Tokyo, Beijing, Berlin, Istanbul After losses in the Russian army and an escalation of the war by Vladimir Putin, other states are careful not to be perceived as Moscow's allies.
A statement from North Korea on Wednesday evening was striking: "We have never exported weapons or ammunition to Russia and do not plan to do so," said an official at the North Korean Defense Ministry, according to the state news agency KCNA. The vice president of the Carnegie Endowment for Peace, a US think tank, then tweeted a tweet about Putin: "Not even North Korea wants to be seen with the guy?"
The US State Department recently reported that Russia wants to buy millions of missiles and artillery shells from North Korea for use in Ukraine, although there is no evidence that the deal has been finalized.
A course change could hint at Turkey. So far, President Recep Tayyip Erdogan has offered himself primarily as a neutral mediator. However, this week he told the American broadcaster PBS that Russia must return all of the occupied territory in Ukraine - including the Crimean Peninsula, which it had annexed in 2014.
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After Putin unveiled a plan to annex more territories on Wednesday, the Foreign Ministry in Ankara said: "We are concerned about attempts to hold unilateral referendums in some regions of Ukraine." Such "illegitimate facts" are not recognized by the international community.
"On the contrary, they will complicate efforts to revive the diplomatic process and deepen instability," it said with unusual clarity. Turkey stands for the "territorial integrity, independence and sovereignty" of Ukraine.
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Turkey has been supporting Ukraine with combat drones for the past year, but its economy is still heavily dependent on trade with Russia. The more anti-Russian sentiment turns, the more difficult it becomes for Erdogan to maintain his neutral stance on Russia.
China is dissatisfied
According to experts, China is following Russia's military failures in Ukraine with unease. If Xi ends up betting on the loser of the war, it could damage his image within China.
However, it is unclear whether there will be a point at which Beijing will say that enough is enough. "It is quite conceivable that very clear words were spoken in the bilateral meeting between Putin and Xi during the SCO summit," says Nadine Godehardt, China researcher at the German Institute for International and Security Affairs (SWP). "But we can't know that."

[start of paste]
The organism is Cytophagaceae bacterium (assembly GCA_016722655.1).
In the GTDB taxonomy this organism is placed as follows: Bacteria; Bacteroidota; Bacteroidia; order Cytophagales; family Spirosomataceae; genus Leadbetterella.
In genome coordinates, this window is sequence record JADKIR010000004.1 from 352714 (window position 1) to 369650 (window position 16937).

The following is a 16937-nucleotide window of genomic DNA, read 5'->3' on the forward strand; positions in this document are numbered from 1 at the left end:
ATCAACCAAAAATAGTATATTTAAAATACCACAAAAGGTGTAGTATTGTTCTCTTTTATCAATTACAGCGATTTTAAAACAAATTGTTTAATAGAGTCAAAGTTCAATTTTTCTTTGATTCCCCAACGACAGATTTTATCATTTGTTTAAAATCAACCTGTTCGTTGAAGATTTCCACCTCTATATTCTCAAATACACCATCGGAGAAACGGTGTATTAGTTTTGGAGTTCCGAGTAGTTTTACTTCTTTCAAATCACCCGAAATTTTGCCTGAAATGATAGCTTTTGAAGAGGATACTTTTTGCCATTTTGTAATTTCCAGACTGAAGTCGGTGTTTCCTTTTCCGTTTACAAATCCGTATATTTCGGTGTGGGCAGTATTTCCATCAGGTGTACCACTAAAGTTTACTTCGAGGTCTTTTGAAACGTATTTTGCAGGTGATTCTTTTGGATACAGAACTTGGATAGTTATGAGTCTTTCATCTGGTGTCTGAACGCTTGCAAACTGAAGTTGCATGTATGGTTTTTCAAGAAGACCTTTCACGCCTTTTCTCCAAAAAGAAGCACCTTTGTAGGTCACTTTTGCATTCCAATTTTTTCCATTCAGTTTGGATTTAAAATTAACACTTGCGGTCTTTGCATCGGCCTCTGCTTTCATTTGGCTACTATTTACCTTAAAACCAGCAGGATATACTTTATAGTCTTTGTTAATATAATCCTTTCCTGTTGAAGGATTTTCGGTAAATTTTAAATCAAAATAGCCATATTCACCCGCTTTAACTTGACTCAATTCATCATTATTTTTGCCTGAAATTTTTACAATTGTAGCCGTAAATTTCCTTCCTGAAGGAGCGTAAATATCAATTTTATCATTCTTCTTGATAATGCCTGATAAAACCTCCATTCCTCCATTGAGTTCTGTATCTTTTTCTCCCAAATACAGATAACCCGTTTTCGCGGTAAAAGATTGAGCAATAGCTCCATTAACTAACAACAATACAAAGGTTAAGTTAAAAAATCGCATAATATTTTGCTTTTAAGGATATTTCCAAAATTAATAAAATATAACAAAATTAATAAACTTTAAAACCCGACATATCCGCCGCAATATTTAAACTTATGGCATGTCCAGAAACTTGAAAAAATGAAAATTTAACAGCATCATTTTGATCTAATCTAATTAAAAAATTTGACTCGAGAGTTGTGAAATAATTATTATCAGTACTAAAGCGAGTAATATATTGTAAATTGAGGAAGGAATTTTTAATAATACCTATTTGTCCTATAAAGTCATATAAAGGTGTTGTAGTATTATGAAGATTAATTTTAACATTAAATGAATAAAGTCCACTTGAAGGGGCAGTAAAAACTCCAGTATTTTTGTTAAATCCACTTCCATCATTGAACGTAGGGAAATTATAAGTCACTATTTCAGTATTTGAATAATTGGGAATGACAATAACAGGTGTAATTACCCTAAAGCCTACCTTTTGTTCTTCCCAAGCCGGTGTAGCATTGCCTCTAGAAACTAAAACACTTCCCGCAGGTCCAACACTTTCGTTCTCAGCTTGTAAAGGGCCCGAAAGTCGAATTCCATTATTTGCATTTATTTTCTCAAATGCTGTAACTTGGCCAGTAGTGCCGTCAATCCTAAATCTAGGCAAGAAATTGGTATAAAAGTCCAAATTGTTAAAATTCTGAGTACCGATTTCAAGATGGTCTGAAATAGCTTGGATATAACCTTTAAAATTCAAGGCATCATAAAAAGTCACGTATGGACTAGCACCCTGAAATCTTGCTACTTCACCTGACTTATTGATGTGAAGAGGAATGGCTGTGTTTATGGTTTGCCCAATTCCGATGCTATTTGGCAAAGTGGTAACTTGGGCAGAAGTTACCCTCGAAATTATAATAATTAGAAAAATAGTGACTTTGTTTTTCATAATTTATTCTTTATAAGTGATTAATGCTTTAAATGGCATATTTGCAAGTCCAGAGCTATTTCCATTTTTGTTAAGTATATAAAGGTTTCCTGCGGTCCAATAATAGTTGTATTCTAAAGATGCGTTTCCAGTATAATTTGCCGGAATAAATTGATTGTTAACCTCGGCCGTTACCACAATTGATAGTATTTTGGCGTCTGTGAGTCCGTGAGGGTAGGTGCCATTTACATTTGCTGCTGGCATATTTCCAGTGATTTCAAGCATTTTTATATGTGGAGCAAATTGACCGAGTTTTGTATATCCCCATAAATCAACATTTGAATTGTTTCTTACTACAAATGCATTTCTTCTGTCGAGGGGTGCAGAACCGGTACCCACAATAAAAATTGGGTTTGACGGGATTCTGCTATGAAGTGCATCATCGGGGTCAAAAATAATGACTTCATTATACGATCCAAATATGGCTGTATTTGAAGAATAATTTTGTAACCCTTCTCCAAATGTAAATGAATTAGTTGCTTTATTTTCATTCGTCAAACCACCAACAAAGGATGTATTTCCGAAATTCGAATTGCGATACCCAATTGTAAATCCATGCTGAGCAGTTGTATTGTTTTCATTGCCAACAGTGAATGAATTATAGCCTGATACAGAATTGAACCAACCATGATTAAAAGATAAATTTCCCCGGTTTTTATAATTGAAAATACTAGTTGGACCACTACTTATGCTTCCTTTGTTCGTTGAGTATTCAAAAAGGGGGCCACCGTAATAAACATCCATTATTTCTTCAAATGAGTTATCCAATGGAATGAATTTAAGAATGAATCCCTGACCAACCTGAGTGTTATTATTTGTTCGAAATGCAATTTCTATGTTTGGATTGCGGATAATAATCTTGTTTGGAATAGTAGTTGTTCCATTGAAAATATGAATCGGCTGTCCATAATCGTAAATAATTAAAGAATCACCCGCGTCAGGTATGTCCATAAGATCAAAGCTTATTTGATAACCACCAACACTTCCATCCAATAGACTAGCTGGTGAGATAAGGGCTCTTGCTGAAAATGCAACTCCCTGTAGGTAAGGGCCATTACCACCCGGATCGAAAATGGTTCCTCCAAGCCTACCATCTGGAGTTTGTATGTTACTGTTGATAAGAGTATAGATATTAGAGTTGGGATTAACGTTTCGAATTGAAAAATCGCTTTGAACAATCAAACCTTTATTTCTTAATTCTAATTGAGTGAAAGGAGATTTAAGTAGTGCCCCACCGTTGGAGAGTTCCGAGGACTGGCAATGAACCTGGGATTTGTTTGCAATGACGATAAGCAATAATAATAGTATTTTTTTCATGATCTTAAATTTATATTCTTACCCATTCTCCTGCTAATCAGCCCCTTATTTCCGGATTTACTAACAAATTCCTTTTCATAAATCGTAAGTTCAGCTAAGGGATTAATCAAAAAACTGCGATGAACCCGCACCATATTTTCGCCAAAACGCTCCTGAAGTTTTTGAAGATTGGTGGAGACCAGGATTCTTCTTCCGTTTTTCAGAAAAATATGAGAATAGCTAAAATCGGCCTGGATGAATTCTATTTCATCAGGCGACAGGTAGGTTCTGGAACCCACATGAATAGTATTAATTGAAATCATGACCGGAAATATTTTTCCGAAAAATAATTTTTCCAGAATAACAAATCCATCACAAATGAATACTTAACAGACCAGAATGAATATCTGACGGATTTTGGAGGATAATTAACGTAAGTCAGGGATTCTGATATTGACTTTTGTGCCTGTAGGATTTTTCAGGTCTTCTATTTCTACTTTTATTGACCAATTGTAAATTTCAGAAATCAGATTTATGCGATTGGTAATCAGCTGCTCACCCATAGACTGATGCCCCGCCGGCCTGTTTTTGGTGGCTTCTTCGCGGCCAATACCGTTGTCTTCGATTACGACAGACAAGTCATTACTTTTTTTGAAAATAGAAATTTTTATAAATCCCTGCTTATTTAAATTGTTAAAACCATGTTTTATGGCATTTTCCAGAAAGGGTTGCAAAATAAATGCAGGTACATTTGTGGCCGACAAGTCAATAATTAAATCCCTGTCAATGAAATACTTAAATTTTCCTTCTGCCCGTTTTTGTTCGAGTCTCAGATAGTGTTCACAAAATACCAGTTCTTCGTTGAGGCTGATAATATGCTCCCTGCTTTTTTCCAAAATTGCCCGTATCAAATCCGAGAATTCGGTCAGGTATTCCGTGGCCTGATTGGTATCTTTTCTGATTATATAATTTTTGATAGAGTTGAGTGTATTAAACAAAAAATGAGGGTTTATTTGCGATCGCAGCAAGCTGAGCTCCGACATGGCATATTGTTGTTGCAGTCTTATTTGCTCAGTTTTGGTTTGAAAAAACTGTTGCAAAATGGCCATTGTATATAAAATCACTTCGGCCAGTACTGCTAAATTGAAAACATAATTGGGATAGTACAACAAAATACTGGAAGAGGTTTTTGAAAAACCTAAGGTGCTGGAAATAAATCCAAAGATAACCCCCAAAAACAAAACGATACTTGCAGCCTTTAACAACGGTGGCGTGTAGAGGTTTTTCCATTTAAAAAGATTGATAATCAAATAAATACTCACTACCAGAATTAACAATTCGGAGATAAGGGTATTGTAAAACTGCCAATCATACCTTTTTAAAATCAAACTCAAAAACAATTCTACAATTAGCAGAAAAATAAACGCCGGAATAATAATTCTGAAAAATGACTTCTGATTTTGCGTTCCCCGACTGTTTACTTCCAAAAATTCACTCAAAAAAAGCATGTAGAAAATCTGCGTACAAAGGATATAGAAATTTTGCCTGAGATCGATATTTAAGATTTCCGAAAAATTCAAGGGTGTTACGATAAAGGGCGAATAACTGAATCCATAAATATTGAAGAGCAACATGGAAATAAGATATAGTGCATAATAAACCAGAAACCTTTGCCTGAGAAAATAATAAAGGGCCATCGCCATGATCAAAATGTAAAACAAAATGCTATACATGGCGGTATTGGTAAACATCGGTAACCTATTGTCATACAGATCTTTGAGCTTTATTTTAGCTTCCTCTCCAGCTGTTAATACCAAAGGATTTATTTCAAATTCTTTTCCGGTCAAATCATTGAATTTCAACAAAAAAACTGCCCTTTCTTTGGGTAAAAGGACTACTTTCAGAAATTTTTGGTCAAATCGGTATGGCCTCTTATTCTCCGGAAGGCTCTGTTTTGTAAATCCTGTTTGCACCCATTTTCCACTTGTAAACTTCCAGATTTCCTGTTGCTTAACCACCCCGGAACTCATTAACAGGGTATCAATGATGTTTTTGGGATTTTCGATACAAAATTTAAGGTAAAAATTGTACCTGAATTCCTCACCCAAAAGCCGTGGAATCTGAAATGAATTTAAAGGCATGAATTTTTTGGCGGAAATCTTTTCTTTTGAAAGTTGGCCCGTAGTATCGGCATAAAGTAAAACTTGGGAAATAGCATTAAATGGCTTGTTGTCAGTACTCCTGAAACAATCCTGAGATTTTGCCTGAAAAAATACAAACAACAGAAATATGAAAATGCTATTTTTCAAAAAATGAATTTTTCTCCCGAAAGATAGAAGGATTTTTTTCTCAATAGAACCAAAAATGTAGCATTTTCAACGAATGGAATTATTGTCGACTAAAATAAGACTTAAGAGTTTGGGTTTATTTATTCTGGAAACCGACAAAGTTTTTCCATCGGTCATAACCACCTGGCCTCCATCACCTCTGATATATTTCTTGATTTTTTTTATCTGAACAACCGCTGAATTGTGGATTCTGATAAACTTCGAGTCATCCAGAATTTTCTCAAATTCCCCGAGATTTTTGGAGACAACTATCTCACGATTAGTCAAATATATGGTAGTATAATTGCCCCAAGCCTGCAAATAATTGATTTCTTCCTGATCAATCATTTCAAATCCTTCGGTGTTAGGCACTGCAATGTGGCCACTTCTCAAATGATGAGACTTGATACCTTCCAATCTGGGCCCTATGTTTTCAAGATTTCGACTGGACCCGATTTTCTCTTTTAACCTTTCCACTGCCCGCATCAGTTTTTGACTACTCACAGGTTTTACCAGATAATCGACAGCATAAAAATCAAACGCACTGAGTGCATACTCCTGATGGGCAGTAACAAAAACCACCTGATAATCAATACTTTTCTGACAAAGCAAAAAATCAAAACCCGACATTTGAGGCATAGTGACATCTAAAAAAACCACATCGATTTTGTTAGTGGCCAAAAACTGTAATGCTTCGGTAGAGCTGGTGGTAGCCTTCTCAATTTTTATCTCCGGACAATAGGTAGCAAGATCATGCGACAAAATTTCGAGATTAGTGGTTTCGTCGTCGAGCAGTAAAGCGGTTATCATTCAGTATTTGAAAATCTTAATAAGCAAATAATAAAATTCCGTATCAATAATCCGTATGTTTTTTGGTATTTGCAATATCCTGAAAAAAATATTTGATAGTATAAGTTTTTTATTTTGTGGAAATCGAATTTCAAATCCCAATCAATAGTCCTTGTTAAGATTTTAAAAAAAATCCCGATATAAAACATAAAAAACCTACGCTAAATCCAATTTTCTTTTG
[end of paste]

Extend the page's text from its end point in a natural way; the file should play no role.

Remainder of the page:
It is therefore also difficult to assess when Putin has exceeded the level from Xi's point of view. "A clear red line seems to me to be the use of nuclear weapons, but whether that also includes tactical nuclear weapons is difficult to judge," says Godehardt. Another red line could possibly also be deliberate damage to a nuclear power plant.
According to experts, China has no interest in further weakening Putin, let alone in overthrowing the Russian regime. In no case does Xi want a Western, democratic Russia. "China wants Putin to stay," says Alicia García Herrero, chief economist for the Asia-Pacific region at French investment bank Natixis.
Xi and Putin need each other
In this way, the People's Republic could secure access to Russia's cheap raw materials. Beijing wants a Russia that is dependent on China, but is not weakened too much.
Recently, some statements by Putin and the Chinese leadership have been interpreted in such a way that China is already moving away from Russia. But he doesn't see any signs of that, says Sebastian Heilmann, China professor at the University of Trier and founding director of the Berlin China think tank Merics. "The unchanged common strategic interest of Russia and China is to weaken and split the US-led alliance system," he said.
In the event of military conflicts involving Taiwan, Beijing absolutely needs Moscow's support and backing. This is the real "deal" between Putin and Xi Jinping, said Heilmann: They would have to watch each other's backs because military confrontations with the USA and the US alliance system cannot be ruled out either for Russia or for China. "It is the geopolitical and military tension that holds Russia and China together - even if China cannot be satisfied with Russia's military failures in Ukraine and the negative effects of the Ukraine war on the global economy."
India's attitude is shaking
India also traditionally relies on good relations with Russia. India and security expert Satoru Nagao from the American think tank Hudson Institute says it wants to be able to counter its neighbors China and Pakistan.
When it comes to finding a diplomatic partner, India acts like Indians when choosing a taxi. It is common to ask many taxi drivers to find the best price, Nagao said. "They think it's not good for the customer if they only have one choice."
The country is currently leaning more towards the USA and its allies, since Russia is no longer seen as a reliable arms supplier in a possible conflict with China or Pakistan. For example, India's military on the border with China would primarily use weapons from the United States and other Western-oriented states.
His conclusion: “We shouldn't forget that the customer ultimately chooses a taxi driver. And I think the US and its allies are the only choice.”